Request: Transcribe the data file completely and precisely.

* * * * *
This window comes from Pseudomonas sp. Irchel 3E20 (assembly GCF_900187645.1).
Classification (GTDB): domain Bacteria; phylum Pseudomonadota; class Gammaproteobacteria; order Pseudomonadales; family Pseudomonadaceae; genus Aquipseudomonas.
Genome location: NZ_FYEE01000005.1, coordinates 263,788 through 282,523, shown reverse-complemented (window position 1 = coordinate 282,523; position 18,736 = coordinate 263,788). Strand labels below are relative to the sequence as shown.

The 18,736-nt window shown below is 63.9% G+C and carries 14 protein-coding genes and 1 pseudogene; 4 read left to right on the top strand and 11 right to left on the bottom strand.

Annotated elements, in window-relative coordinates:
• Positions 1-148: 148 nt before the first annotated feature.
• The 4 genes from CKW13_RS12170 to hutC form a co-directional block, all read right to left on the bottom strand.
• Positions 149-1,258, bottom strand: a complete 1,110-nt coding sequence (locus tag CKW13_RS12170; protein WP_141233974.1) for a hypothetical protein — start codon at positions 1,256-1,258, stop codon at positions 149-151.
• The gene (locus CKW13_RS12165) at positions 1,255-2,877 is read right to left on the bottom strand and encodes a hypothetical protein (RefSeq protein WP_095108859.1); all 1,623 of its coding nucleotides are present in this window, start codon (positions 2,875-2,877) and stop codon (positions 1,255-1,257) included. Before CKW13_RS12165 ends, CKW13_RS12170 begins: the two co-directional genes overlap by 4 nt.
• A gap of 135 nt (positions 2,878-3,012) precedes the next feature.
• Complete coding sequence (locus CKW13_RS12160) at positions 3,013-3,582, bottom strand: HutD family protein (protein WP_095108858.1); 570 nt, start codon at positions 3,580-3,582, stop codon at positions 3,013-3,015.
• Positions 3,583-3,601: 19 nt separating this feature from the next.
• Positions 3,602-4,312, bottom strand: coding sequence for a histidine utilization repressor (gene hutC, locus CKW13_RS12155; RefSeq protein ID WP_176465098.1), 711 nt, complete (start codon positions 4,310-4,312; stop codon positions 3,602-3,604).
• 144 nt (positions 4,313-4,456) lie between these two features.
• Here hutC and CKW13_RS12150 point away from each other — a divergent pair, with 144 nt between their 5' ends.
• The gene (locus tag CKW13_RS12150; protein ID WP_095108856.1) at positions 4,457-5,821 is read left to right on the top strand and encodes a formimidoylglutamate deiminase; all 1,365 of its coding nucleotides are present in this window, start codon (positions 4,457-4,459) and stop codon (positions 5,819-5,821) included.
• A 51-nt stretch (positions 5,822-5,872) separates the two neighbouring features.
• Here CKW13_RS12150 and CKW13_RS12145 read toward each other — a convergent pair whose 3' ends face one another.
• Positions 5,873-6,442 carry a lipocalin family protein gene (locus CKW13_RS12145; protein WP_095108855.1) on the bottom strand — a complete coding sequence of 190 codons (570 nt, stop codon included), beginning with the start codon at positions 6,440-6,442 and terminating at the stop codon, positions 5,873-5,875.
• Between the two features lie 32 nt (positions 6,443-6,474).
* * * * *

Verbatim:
This window comes from Pseudomonas sp. Irchel 3E20 (assembly GCF_900187645.1).
Classification (GTDB): domain Bacteria; phylum Pseudomonadota; class Gammaproteobacteria; order Pseudomonadales; family Pseudomonadaceae; genus Aquipseudomonas.
Genome location: NZ_FYEE01000005.1, coordinates 263,788 through 282,523, shown reverse-complemented (window position 1 = coordinate 282,523; position 18,736 = coordinate 263,788). Strand labels below are relative to the sequence as shown.

The 18,736-nt window shown below is 63.9% G+C and carries 14 protein-coding genes and 1 pseudogene; 4 read left to right on the top strand and 11 right to left on the bottom strand.

Annotated elements, in window-relative coordinates:
• Positions 1-148: 148 nt before the first annotated feature.
• The 4 genes from CKW13_RS12170 to hutC form a co-directional block, all read right to left on the bottom strand.
• Positions 149-1,258, bottom strand: a complete 1,110-nt coding sequence (locus tag CKW13_RS12170; protein WP_141233974.1) for a hypothetical protein — start codon at positions 1,256-1,258, stop codon at positions 149-151.
• The gene (locus CKW13_RS12165) at positions 1,255-2,877 is read right to left on the bottom strand and encodes a hypothetical protein (RefSeq protein WP_095108859.1); all 1,623 of its coding nucleotides are present in this window, start codon (positions 2,875-2,877) and stop codon (positions 1,255-1,257) included. Before CKW13_RS12165 ends, CKW13_RS12170 begins: the two co-directional genes overlap by 4 nt.
• A gap of 135 nt (positions 2,878-3,012) precedes the next feature.
• Complete coding sequence (locus CKW13_RS12160) at positions 3,013-3,582, bottom strand: HutD family protein (protein WP_095108858.1); 570 nt, start codon at positions 3,580-3,582, stop codon at positions 3,013-3,015.
• Positions 3,583-3,601: 19 nt separating this feature from the next.
• Positions 3,602-4,312, bottom strand: coding sequence for a histidine utilization repressor (gene hutC, locus CKW13_RS12155; RefSeq protein ID WP_176465098.1), 711 nt, complete (start codon positions 4,310-4,312; stop codon positions 3,602-3,604).
• 144 nt (positions 4,313-4,456) lie between these two features.
• Here hutC and CKW13_RS12150 point away from each other — a divergent pair, with 144 nt between their 5' ends.
• The gene (locus tag CKW13_RS12150; protein ID WP_095108856.1) at positions 4,457-5,821 is read left to right on the top strand and encodes a formimidoylglutamate deiminase; all 1,365 of its coding nucleotides are present in this window, start codon (positions 4,457-4,459) and stop codon (positions 5,819-5,821) included.
• A 51-nt stretch (positions 5,822-5,872) separates the two neighbouring features.
• Here CKW13_RS12150 and CKW13_RS12145 read toward each other — a convergent pair whose 3' ends face one another.
• Positions 5,873-6,442 carry a lipocalin family protein gene (locus CKW13_RS12145; protein WP_095108855.1) on the bottom strand — a complete coding sequence of 190 codons (570 nt, stop codon included), beginning with the start codon at positions 6,440-6,442 and terminating at the stop codon, positions 5,873-5,875.
• Between the two features lie 32 nt (positions 6,443-6,474).